Imagine living and learning in a secluded location that is neatly tucked into the rolling hills of a rural, idyllic countryside where special attention was given to Black and brown children to prepare them to get placed at top-tier colleges before going on to a life of all but guaranteed success. A place where a sprawling campus doubles as a classroom and all the surrounding natural elements are your textbooks. A place where instructors look like the students they teach.
Still in disbelief? Don’t be. That’s exactly what’s been happening at the Piney Woods School in Rankin County, Mississippi, where about 150 predominately Black students are enrolled in grades 9-12 annually and held to the highest progressive academic standards at the boarding school. That, of course, is by design, Dr. Will Crossley, Piney Woods’ president, said in a recent phone conversation.
“It’s really a small college campus model,” Crossley, 46, said of Piney Woods during a recent phone conversation while stressing the importance of instilling leadership among an ambitious student body preparing for the future. “We’re empowering young people to be leaders in a technological age,” he said.
Piney Woods has been working to expand its indelible footprint in the area of educating young Black people to put them on a straight and narrow path to success. But even with the amazing results the school has had with its graduates, none of the good work Piney Woods does would be possible without the generous financial donations needed to sustain its impressive operation.
The school’s biggest funding needs are for scholarships, which are awarded every year to “ 100% of our students at some level” Crossley said. The scholarships’ amounts vary depending on parental income, but the “ultimate goal is that we’re not turning away those who could benefit from our program but simply don’t have the resources to afford it,” Crossley added.
Piney Woods aims to raise about $2.5 million each year for its scholarship fund, an investment that more than pays for itself come graduation time, after which “all our young people [are] admitted into colleges and universities every year,” Crossley boasted.
Those admissions come with an average of $3.5 million to $4 million in scholarships for graduating seniors every year. Those graduates come from about 20 states around the country and other parts of the world, including Cameroon, Nigeria, Ethiopia and the Caribbean, making for a “very diverse background and geographical mix of students,” Crossley added.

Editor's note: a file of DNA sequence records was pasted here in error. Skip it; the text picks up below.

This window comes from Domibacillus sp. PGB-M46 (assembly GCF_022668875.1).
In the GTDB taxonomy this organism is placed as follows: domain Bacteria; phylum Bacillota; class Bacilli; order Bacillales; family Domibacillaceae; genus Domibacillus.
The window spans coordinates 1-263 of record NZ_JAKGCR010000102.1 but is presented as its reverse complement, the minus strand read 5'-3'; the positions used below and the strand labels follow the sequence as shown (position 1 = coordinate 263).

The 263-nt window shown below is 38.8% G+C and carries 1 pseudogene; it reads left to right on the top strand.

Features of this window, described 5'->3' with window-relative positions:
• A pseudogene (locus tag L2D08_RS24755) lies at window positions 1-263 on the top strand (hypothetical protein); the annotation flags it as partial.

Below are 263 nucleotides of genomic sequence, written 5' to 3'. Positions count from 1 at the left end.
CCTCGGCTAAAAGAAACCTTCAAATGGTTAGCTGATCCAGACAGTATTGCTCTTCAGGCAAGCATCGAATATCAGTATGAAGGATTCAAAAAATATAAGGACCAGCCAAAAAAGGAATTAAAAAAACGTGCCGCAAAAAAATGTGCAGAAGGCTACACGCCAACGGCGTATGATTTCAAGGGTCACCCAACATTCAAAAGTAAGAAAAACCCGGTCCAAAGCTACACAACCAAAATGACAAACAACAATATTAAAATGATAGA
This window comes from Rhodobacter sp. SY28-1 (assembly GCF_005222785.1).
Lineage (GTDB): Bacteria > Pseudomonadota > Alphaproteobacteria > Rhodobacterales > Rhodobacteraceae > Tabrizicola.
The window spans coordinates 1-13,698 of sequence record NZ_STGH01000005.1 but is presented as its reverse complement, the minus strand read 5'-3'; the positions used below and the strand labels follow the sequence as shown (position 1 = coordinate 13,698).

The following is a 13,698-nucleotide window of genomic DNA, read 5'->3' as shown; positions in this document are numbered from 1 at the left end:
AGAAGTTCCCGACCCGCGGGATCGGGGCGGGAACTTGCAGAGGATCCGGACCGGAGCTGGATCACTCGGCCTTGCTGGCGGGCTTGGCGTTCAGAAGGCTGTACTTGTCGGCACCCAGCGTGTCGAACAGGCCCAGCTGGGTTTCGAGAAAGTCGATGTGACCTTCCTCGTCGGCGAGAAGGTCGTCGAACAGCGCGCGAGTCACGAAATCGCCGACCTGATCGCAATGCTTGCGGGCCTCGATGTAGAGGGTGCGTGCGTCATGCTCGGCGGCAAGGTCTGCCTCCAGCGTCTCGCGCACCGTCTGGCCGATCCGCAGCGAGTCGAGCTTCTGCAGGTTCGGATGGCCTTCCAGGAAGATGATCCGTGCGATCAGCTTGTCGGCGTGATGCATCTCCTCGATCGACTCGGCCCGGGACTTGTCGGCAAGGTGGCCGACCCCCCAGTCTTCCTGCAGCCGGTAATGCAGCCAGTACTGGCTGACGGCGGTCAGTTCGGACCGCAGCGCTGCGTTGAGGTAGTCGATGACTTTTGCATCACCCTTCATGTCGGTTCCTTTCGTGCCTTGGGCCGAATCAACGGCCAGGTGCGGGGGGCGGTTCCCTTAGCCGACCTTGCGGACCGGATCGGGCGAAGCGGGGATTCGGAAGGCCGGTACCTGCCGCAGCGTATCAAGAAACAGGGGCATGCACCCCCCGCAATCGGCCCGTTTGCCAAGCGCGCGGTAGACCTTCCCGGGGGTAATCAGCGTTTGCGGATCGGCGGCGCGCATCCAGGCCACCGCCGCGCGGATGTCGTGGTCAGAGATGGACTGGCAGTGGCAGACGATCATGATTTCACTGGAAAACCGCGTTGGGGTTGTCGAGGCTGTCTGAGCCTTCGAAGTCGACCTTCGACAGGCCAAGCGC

Tradition is also very much a part of the Piney Woods way, said Crossley while mentioning how founder Laurence Clifton Jones established the school in 1909 to provide vocational training for students.
“We’ve continued to do that work, but there’s a focus on a changing world, a changing education system and having an educational learning program that would be responsive to that,” Crossley said. “As much as Jones empowered young people to be vocational workers in an industrial age, we’re empowering young people to be leaders in a technological age.”
That changing education system is reflected in a number of ways at Piney Woods.
“Instead of a traditional academic approach of memorizing and regurgitating disparate facts, we really focus on helping our young people to think and investigate how they think, so we do more projects and a much more of a problem-based approach to education,” Crossley said. “It’s a big part of our program.”
That approach includes capitalizing on Piney Woods’ lush 65-acre campus, which includes five lakes, as well as about 1,000 acres in renewable timber and wildlife and a 250-acre demonstration farm.
“Our goal is to really leverage all of those 2,000 acres in the learning experience,” Crossley said.
One way Piney Woods is doing that is by placing an emphasis on what Crossley called “social entrepreneurship” via the school’s farm.
“Not only do we consume food from our farm in our dining services, but we also sell organic fruits and vegetables to a local grocery co-op as well as to Whole Foods and to the campus community,” he said.
Students participate from planting to packaging to retail.
Piney Woods also has an ambitious solar project that includes partnering with Tesla as well as the U.S. Department of Energy in hopes of getting students involved in an industry that Crossley said has been projected to be tops in American job growth over the next decade.
“At the same time that our kids will be learning something about science and the en and about the world, they will also be equipping themselves to know more about one of the fastest growing job areas in the country and they will have the value of knowing that they’re being good stewards for themselves and the community,” Crossley said.
With the combination of generous financial support it both receives and supplies, Piney Woods can continue thriving and educating Black and brown students in preparation to successfully enter a college, workforce and society that many times doesn’t mirror their image.
“Through this approach to learning, we’re paying homage to our past but we’re also recognizing that for the future we believe learning is going to be far more experiential, be far more hands-on and far more personal for each and every student,” Crossley said. “It’s an exciting time for us.”
To learn more about Piney Woods and donate to the school, click here.